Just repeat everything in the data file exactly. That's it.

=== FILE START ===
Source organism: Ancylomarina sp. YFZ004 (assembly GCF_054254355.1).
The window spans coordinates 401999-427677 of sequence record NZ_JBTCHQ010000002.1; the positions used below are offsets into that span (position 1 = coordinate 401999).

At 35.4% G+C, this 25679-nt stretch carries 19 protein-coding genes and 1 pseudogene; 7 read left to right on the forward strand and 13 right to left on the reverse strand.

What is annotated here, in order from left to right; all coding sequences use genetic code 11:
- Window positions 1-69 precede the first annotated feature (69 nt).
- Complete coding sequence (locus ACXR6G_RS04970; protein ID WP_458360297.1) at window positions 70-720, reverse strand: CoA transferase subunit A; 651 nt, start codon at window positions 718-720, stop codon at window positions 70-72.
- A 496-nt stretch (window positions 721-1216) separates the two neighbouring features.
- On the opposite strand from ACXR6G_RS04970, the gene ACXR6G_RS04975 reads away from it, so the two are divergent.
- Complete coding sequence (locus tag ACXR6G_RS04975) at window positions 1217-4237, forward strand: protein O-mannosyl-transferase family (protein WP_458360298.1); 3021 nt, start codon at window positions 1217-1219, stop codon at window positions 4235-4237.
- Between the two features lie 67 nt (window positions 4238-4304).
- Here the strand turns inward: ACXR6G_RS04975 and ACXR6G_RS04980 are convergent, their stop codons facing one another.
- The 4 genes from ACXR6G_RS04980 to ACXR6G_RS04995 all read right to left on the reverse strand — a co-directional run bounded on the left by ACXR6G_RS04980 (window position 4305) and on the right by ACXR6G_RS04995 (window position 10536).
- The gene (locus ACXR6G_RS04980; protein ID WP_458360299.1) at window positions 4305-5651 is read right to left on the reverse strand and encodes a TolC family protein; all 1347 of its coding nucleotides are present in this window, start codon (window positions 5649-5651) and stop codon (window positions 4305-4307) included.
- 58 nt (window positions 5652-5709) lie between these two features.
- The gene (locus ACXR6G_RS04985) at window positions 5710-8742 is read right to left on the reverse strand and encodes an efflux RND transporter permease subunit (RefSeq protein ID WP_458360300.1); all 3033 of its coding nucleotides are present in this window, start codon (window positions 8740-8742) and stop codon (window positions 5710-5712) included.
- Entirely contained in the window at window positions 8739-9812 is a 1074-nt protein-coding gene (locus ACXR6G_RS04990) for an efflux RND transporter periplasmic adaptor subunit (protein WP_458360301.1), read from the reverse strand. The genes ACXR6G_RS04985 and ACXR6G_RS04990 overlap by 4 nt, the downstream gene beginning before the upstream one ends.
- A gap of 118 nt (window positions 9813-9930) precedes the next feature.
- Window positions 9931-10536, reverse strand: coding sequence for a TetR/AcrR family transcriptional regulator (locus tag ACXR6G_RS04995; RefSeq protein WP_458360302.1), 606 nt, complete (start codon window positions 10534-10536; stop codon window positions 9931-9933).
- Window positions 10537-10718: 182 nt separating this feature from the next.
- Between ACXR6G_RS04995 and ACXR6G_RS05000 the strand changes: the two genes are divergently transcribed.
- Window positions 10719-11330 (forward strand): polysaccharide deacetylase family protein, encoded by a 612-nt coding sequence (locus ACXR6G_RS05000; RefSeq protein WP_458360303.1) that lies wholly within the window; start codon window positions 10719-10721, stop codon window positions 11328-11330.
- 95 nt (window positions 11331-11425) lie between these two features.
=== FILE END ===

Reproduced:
Source organism: Ancylomarina sp. YFZ004 (assembly GCF_054254355.1).
The window spans coordinates 401999-427677 of sequence record NZ_JBTCHQ010000002.1; the positions used below are offsets into that span (position 1 = coordinate 401999).

At 35.4% G+C, this 25679-nt stretch carries 19 protein-coding genes and 1 pseudogene; 7 read left to right on the forward strand and 13 right to left on the reverse strand.

What is annotated here, in order from left to right; all coding sequences use genetic code 11:
- Window positions 1-69 precede the first annotated feature (69 nt).
- Complete coding sequence (locus ACXR6G_RS04970; protein ID WP_458360297.1) at window positions 70-720, reverse strand: CoA transferase subunit A; 651 nt, start codon at window positions 718-720, stop codon at window positions 70-72.
- A 496-nt stretch (window positions 721-1216) separates the two neighbouring features.
- On the opposite strand from ACXR6G_RS04970, the gene ACXR6G_RS04975 reads away from it, so the two are divergent.
- Complete coding sequence (locus tag ACXR6G_RS04975) at window positions 1217-4237, forward strand: protein O-mannosyl-transferase family (protein WP_458360298.1); 3021 nt, start codon at window positions 1217-1219, stop codon at window positions 4235-4237.
- Between the two features lie 67 nt (window positions 4238-4304).
- Here the strand turns inward: ACXR6G_RS04975 and ACXR6G_RS04980 are convergent, their stop codons facing one another.
- The 4 genes from ACXR6G_RS04980 to ACXR6G_RS04995 all read right to left on the reverse strand — a co-directional run bounded on the left by ACXR6G_RS04980 (window position 4305) and on the right by ACXR6G_RS04995 (window position 10536).
- The gene (locus ACXR6G_RS04980; protein ID WP_458360299.1) at window positions 4305-5651 is read right to left on the reverse strand and encodes a TolC family protein; all 1347 of its coding nucleotides are present in this window, start codon (window positions 5649-5651) and stop codon (window positions 4305-4307) included.
- 58 nt (window positions 5652-5709) lie between these two features.
- The gene (locus ACXR6G_RS04985) at window positions 5710-8742 is read right to left on the reverse strand and encodes an efflux RND transporter permease subunit (RefSeq protein ID WP_458360300.1); all 3033 of its coding nucleotides are present in this window, start codon (window positions 8740-8742) and stop codon (window positions 5710-5712) included.
- Entirely contained in the window at window positions 8739-9812 is a 1074-nt protein-coding gene (locus ACXR6G_RS04990) for an efflux RND transporter periplasmic adaptor subunit (protein WP_458360301.1), read from the reverse strand. The genes ACXR6G_RS04985 and ACXR6G_RS04990 overlap by 4 nt, the downstream gene beginning before the upstream one ends.
- A gap of 118 nt (window positions 9813-9930) precedes the next feature.
- Window positions 9931-10536, reverse strand: coding sequence for a TetR/AcrR family transcriptional regulator (locus tag ACXR6G_RS04995; RefSeq protein WP_458360302.1), 606 nt, complete (start codon window positions 10534-10536; stop codon window positions 9931-9933).
- Window positions 10537-10718: 182 nt separating this feature from the next.
- Between ACXR6G_RS04995 and ACXR6G_RS05000 the strand changes: the two genes are divergently transcribed.
- Window positions 10719-11330 (forward strand): polysaccharide deacetylase family protein, encoded by a 612-nt coding sequence (locus ACXR6G_RS05000; RefSeq protein WP_458360303.1) that lies wholly within the window; start codon window positions 10719-10721, stop codon window positions 11328-11330.
- 95 nt (window positions 11331-11425) lie between these two features.